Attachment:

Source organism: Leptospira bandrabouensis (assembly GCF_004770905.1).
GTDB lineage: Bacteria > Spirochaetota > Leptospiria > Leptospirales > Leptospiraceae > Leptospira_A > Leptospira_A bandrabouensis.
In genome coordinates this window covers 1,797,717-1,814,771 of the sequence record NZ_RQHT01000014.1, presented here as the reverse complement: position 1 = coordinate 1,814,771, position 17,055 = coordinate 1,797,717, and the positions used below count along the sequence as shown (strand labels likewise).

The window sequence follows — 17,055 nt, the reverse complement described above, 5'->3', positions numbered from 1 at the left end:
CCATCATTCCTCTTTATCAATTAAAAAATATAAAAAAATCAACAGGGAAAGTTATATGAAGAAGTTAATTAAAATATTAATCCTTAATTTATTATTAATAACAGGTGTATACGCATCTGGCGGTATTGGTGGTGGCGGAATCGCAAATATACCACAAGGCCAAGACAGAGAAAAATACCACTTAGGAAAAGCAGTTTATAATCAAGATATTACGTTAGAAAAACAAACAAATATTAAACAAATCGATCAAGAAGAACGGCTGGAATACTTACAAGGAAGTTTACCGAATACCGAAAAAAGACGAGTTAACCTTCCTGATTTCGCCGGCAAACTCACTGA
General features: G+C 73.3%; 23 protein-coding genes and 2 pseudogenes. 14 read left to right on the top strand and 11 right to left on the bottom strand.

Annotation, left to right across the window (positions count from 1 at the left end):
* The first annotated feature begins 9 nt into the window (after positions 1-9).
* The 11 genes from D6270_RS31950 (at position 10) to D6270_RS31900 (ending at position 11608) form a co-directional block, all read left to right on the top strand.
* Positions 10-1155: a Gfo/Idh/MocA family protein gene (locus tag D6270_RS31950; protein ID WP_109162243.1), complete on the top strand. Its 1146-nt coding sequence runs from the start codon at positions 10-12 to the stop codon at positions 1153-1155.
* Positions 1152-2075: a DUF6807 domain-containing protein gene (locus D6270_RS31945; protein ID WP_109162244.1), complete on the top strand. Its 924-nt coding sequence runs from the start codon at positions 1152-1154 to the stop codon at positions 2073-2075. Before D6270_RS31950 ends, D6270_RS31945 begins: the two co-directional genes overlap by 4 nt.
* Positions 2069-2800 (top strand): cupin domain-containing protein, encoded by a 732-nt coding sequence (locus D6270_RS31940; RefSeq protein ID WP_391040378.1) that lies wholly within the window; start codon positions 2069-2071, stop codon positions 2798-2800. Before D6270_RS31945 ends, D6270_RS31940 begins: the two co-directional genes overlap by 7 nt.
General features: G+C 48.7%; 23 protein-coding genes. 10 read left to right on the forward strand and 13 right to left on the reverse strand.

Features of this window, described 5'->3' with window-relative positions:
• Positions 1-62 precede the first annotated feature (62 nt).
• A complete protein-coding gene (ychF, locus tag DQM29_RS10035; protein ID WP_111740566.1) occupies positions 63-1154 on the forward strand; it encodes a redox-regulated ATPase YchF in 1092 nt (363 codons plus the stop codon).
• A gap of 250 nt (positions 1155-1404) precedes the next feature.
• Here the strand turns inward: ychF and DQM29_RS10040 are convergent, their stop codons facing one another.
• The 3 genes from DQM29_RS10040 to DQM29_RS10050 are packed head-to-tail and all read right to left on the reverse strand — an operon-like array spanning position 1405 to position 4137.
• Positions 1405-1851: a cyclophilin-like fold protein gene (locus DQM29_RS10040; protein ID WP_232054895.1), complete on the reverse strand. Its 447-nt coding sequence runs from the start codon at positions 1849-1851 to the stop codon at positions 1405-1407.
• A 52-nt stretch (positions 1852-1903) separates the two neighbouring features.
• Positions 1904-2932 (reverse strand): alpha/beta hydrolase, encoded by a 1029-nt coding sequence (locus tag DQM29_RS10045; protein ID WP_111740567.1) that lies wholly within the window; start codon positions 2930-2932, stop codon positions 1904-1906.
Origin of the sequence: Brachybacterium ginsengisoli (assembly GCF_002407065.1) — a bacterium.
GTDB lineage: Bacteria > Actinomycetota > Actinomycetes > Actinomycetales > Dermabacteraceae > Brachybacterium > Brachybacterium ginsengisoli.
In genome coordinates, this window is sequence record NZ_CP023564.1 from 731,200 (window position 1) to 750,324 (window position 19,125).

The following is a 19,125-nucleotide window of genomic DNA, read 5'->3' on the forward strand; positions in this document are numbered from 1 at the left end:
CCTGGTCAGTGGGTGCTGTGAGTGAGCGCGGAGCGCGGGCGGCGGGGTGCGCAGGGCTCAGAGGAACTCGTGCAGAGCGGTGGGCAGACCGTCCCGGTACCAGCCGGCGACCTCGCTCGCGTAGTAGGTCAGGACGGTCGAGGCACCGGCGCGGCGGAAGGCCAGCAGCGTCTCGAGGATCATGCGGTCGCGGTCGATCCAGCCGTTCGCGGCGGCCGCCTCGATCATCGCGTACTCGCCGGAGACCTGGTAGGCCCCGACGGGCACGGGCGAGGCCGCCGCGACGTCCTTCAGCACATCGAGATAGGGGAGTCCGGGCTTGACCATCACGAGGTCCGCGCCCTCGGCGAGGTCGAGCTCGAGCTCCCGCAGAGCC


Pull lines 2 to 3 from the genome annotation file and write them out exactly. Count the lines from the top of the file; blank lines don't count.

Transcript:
GTDB lineage: Bacteria > Spirochaetota > Leptospiria > Leptospirales > Leptospiraceae > Leptospira_A > Leptospira_A bandrabouensis.
In genome coordinates this window covers 1,797,717-1,814,771 of the sequence record NZ_RQHT01000014.1, presented here as the reverse complement: position 1 = coordinate 1,814,771, position 17,055 = coordinate 1,797,717, and the positions used below count along the sequence as shown (strand labels likewise).